Star Wars Biomes
December 16, 2015
A long time ago, in a galaxy far, far away, Luke, Han and Yoda explored planets with alien societies and life forms. We’re restricted to exploring Earth (for now), but we are lucky to inhabit a planet that is full of diversity. And there’s no need for a transport ship for your Padawans to explore our world. We can have them model and measure different biomes using the EcoZones™ and some sensors. Like Luke’s journey to becoming a Jedi, our students journey can start in a Tatooine-like desert environment.
Our students can’t measure Luke’s the midichlorians, but we can use the Weather Sensor and the Soil Moisture sensor to get a feel for the type of environment where Luke was raised as a moisture-farmer. With the use of a heat lamp, the model environment quickly reached a maximum temperature of 71.8°C (161°F) with zero percent humidity, this was a little hotter desert than we bargained for! But even in extreme environments like this, life can persist as long as there is shelter and water.
One place in the galaxy with no moisture problems is Dagobah. There’s nothing like a humid swamp to get your Jedi training on with Yoda. Like Tatooine, this planet is presented largely as a monoclimate which may be similar to a rainforest biome here on Earth. Students won’t need to crash their X-wing into the swamps to continue their science training. They can explore the forces of photosynthesis and respiration with the CO2 and O2 sensors. The model Dagobah is showing some very earth-like oxygen ranges, but slightly elevated CO2 levels which could be a result of decomposition of the plentiful plant material in the swampy environment.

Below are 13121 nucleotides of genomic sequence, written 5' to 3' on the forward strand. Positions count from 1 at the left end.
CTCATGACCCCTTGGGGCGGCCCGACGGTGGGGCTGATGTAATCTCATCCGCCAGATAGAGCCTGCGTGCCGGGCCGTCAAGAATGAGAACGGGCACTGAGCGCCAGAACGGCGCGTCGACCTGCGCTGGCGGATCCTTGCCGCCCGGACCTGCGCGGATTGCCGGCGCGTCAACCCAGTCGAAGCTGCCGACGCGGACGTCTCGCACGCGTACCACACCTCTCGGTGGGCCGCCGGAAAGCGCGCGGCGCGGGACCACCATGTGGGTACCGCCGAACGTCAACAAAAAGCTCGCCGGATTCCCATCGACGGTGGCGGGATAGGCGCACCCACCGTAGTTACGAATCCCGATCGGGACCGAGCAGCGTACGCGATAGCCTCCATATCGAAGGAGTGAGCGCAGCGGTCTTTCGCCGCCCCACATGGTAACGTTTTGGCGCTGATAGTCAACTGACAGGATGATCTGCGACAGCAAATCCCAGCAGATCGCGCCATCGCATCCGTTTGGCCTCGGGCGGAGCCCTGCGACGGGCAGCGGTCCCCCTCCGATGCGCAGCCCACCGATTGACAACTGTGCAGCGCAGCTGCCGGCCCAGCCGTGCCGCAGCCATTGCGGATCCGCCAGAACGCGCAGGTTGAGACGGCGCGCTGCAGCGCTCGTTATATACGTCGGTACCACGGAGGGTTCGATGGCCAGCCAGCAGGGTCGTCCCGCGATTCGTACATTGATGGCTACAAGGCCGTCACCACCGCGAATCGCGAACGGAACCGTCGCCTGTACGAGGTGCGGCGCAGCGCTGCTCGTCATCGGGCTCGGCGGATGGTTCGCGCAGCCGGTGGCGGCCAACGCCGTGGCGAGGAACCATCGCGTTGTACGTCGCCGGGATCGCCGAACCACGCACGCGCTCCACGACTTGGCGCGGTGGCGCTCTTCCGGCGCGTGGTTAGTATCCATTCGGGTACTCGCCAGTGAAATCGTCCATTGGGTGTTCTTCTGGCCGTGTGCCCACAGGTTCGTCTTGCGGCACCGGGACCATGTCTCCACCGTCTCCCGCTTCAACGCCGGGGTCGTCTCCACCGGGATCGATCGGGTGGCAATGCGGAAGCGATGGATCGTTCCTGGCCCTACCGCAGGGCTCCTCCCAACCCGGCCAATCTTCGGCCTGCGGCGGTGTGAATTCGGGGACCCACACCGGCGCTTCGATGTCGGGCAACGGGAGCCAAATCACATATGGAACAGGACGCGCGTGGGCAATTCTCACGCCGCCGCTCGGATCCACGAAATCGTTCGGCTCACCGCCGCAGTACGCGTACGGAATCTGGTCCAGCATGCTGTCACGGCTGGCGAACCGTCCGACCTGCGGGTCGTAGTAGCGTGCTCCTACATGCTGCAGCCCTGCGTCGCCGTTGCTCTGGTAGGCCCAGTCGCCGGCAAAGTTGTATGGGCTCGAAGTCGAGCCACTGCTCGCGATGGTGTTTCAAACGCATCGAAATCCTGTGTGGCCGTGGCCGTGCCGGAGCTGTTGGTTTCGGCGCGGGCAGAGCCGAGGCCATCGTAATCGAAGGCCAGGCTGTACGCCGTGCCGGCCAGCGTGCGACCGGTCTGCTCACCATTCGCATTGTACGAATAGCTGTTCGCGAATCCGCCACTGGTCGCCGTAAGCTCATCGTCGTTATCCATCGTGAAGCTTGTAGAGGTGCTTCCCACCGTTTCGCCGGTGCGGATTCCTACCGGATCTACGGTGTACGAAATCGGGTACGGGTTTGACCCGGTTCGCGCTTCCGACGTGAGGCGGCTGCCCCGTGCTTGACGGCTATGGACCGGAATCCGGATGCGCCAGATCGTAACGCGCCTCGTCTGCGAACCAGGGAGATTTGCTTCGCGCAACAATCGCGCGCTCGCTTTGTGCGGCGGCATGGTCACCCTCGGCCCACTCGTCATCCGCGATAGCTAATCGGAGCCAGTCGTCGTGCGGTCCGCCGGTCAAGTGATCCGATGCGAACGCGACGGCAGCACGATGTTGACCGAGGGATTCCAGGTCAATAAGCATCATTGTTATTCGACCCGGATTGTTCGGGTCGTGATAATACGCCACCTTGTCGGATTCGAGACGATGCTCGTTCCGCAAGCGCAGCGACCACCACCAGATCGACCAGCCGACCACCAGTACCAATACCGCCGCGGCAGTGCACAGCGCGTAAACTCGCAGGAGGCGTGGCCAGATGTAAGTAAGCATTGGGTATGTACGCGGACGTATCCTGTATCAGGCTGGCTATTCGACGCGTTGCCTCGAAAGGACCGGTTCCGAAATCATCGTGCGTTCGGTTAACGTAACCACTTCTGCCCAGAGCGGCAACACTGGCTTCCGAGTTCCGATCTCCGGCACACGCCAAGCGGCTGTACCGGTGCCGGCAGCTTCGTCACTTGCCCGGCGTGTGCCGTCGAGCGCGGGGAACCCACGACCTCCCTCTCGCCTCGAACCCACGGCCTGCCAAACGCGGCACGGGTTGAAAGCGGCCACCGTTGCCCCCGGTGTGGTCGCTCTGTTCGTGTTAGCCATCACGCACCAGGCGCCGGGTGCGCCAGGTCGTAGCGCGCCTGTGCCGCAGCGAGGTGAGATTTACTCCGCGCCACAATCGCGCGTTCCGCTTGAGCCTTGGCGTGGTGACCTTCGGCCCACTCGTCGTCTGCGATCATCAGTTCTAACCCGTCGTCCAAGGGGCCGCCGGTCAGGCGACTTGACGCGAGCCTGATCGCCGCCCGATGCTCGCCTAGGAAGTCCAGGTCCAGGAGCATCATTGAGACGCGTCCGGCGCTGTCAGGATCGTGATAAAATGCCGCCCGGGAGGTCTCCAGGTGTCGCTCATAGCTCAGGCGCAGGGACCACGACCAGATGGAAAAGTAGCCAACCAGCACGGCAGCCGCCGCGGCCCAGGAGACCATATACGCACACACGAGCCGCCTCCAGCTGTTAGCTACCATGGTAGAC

Yoda famously said, “Do or do not, there is no try”, but we know for our students it is exactly the “trying” that is required as they explore, experiment and explain that will eventually lead to them being Science Masters.
"Dagobah shrunk it has..."
The last stop on our journey is the planet Hoth which might be a good place to holiday if you’re into racing snow lizards (Tauntauns) instead of skiing. This ice ball of a planet could be similar to the arctic climate of Earth. While lots of environmental factors can be monitored, the one to keep a close eye on is temperature. Temperatures below -60C can present a challenge for life and the last thing you want to do is crawl inside of a Tauntaun to stay warm. Yuck! Though perhaps an experiment for another day.
As you can see, our dry ice has brought the temperature down to a brisk -73°C (-99°F). In this environment exposed skin can freeze in 30 seconds. Fortunately, Han Solo’s jacket and boots were enough to keep him warm for a late search and rescue mission to save Luke.
If your students create a model of a biome from Earth or any other planet share your results with PASCO on Facebook, Twitter, or by emailing firstname.lastname@example.org. To learn more about weather and climate connections to Star Wars checkout “The Science of Weather in Star Wars” by Marshall Shepherd.